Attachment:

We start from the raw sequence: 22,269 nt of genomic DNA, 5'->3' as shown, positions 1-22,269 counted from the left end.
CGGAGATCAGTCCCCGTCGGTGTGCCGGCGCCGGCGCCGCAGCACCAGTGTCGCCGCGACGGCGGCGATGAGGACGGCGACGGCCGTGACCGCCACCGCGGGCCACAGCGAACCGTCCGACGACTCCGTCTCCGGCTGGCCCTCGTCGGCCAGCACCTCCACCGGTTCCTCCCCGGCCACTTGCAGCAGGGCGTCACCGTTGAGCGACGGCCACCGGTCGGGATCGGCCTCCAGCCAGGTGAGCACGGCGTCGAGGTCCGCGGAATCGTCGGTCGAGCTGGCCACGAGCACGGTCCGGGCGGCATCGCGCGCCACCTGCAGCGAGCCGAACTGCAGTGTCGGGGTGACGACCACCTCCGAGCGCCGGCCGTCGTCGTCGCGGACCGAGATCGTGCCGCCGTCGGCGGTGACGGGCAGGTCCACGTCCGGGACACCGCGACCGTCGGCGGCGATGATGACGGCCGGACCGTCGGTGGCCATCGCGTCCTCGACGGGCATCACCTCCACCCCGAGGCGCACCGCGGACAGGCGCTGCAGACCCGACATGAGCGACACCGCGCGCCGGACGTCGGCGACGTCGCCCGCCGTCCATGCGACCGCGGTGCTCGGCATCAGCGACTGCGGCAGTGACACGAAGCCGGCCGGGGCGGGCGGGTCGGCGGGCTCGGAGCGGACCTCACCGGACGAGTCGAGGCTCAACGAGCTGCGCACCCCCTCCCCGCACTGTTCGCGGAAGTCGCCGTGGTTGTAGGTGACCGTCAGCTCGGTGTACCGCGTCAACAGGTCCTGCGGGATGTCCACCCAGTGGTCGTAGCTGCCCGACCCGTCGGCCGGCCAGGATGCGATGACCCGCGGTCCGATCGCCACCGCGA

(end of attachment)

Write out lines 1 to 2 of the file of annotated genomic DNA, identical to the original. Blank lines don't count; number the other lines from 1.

We start from the raw sequence: 22,269 nt of genomic DNA, 5'->3' as shown, positions 1-22,269 counted from the left end.
CGGAGATCAGTCCCCGTCGGTGTGCCGGCGCCGGCGCCGCAGCACCAGTGTCGCCGCGACGGCGGCGATGAGGACGGCGACGGCCGTGACCGCCACCGCGGGCCACAGCGAACCGTCCGACGACTCCGTCTCCGGCTGGCCCTCGTCGGCCAGCACCTCCACCGGTTCCTCCCCGGCCACTTGCAGCAGGGCGTCACCGTTGAGCGACGGCCACCGGTCGGGATCGGCCTCCAGCCAGGTGAGCACGGCGTCGAGGTCCGCGGAATCGTCGGTCGAGCTGGCCACGAGCACGGTCCGGGCGGCATCGCGCGCCACCTGCAGCGAGCCGAACTGCAGTGTCGGGGTGACGACCACCTCCGAGCGCCGGCCGTCGTCGTCGCGGACCGAGATCGTGCCGCCGTCGGCGGTGACGGGCAGGTCCACGTCCGGGACACCGCGACCGTCGGCGGCGATGATGACGGCCGGACCGTCGGTGGCCATCGCGTCCTCGACGGGCATCACCTCCACCCCGAGGCGCACCGCGGACAGGCGCTGCAGACCCGACATGAGCGACACCGCGCGCCGGACGTCGGCGACGTCGCCCGCCGTCCATGCGACCGCGGTGCTCGGCATCAGCGACTGCGGCAGTGACACGAAGCCGGCCGGGGCGGGCGGGTCGGCGGGCTCGGAGCGGACCTCACCGGACGAGTCGAGGCTCAACGAGCTGCGCACCCCCTCCCCGCACTGTTCGCGGAAGTCGCCGTGGTTGTAGGTGACCGTCAGCTCGGTGTACCGCGTCAACAGGTCCTGCGGGATGTCCACCCAGTGGTCGTAGCTGCCCGACCCGTCGGCCGGCCAGGATGCGATGACCCGCGGTCCGATCGCCACCGCGA